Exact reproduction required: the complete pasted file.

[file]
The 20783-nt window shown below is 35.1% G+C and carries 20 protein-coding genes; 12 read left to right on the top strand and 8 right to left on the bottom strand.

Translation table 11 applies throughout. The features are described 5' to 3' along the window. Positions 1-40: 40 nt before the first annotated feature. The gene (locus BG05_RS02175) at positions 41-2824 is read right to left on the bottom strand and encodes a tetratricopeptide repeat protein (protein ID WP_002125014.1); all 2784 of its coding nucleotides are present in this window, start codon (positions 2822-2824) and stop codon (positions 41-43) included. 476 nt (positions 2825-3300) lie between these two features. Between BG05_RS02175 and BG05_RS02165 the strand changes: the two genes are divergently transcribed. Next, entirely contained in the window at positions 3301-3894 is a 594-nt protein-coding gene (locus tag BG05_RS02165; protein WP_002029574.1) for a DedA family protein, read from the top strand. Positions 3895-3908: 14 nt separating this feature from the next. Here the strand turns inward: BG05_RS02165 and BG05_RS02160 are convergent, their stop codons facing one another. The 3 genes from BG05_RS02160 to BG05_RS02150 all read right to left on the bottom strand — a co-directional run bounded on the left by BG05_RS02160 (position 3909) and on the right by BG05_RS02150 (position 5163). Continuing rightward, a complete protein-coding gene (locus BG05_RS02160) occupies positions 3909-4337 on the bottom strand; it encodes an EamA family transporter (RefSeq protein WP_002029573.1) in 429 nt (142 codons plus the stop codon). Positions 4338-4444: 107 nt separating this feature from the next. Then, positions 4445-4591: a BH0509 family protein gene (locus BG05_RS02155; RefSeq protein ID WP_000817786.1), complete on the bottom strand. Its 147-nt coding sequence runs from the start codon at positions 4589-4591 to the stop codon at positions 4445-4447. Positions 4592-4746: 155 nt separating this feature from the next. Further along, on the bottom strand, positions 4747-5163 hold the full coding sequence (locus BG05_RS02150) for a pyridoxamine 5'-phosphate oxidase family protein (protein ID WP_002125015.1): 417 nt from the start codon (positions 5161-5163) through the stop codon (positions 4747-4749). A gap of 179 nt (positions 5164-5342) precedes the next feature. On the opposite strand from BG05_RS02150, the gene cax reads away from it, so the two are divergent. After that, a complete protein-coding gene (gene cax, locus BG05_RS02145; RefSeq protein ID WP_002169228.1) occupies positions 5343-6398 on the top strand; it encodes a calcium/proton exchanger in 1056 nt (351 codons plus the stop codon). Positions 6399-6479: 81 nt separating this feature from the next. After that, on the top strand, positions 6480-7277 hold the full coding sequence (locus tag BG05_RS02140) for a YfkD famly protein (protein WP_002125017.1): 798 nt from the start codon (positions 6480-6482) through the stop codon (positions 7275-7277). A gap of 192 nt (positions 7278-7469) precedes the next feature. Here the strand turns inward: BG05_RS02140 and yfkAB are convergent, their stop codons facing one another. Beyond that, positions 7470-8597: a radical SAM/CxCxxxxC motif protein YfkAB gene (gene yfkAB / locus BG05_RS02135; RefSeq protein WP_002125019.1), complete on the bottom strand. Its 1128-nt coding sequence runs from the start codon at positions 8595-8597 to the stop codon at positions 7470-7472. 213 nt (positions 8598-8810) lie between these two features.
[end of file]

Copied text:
The 20783-nt window shown below is 35.1% G+C and carries 20 protein-coding genes; 12 read left to right on the top strand and 8 right to left on the bottom strand.

Translation table 11 applies throughout. The features are described 5' to 3' along the window. Positions 1-40: 40 nt before the first annotated feature. The gene (locus BG05_RS02175) at positions 41-2824 is read right to left on the bottom strand and encodes a tetratricopeptide repeat protein (protein ID WP_002125014.1); all 2784 of its coding nucleotides are present in this window, start codon (positions 2822-2824) and stop codon (positions 41-43) included. 476 nt (positions 2825-3300) lie between these two features. Between BG05_RS02175 and BG05_RS02165 the strand changes: the two genes are divergently transcribed. Next, entirely contained in the window at positions 3301-3894 is a 594-nt protein-coding gene (locus tag BG05_RS02165; protein WP_002029574.1) for a DedA family protein, read from the top strand. Positions 3895-3908: 14 nt separating this feature from the next. Here the strand turns inward: BG05_RS02165 and BG05_RS02160 are convergent, their stop codons facing one another. The 3 genes from BG05_RS02160 to BG05_RS02150 all read right to left on the bottom strand — a co-directional run bounded on the left by BG05_RS02160 (position 3909) and on the right by BG05_RS02150 (position 5163). Continuing rightward, a complete protein-coding gene (locus BG05_RS02160) occupies positions 3909-4337 on the bottom strand; it encodes an EamA family transporter (RefSeq protein WP_002029573.1) in 429 nt (142 codons plus the stop codon). Positions 4338-4444: 107 nt separating this feature from the next. Then, positions 4445-4591: a BH0509 family protein gene (locus BG05_RS02155; RefSeq protein ID WP_000817786.1), complete on the bottom strand. Its 147-nt coding sequence runs from the start codon at positions 4589-4591 to the stop codon at positions 4445-4447. Positions 4592-4746: 155 nt separating this feature from the next. Further along, on the bottom strand, positions 4747-5163 hold the full coding sequence (locus BG05_RS02150) for a pyridoxamine 5'-phosphate oxidase family protein (protein ID WP_002125015.1): 417 nt from the start codon (positions 5161-5163) through the stop codon (positions 4747-4749). A gap of 179 nt (positions 5164-5342) precedes the next feature. On the opposite strand from BG05_RS02150, the gene cax reads away from it, so the two are divergent. After that, a complete protein-coding gene (gene cax, locus BG05_RS02145; RefSeq protein ID WP_002169228.1) occupies positions 5343-6398 on the top strand; it encodes a calcium/proton exchanger in 1056 nt (351 codons plus the stop codon). Positions 6399-6479: 81 nt separating this feature from the next. After that, on the top strand, positions 6480-7277 hold the full coding sequence (locus tag BG05_RS02140) for a YfkD famly protein (protein WP_002125017.1): 798 nt from the start codon (positions 6480-6482) through the stop codon (positions 7275-7277). A gap of 192 nt (positions 7278-7469) precedes the next feature. Here the strand turns inward: BG05_RS02140 and yfkAB are convergent, their stop codons facing one another. Beyond that, positions 7470-8597: a radical SAM/CxCxxxxC motif protein YfkAB gene (gene yfkAB / locus BG05_RS02135; RefSeq protein WP_002125019.1), complete on the bottom strand. Its 1128-nt coding sequence runs from the start codon at positions 8595-8597 to the stop codon at positions 7470-7472. 213 nt (positions 8598-8810) lie between these two features.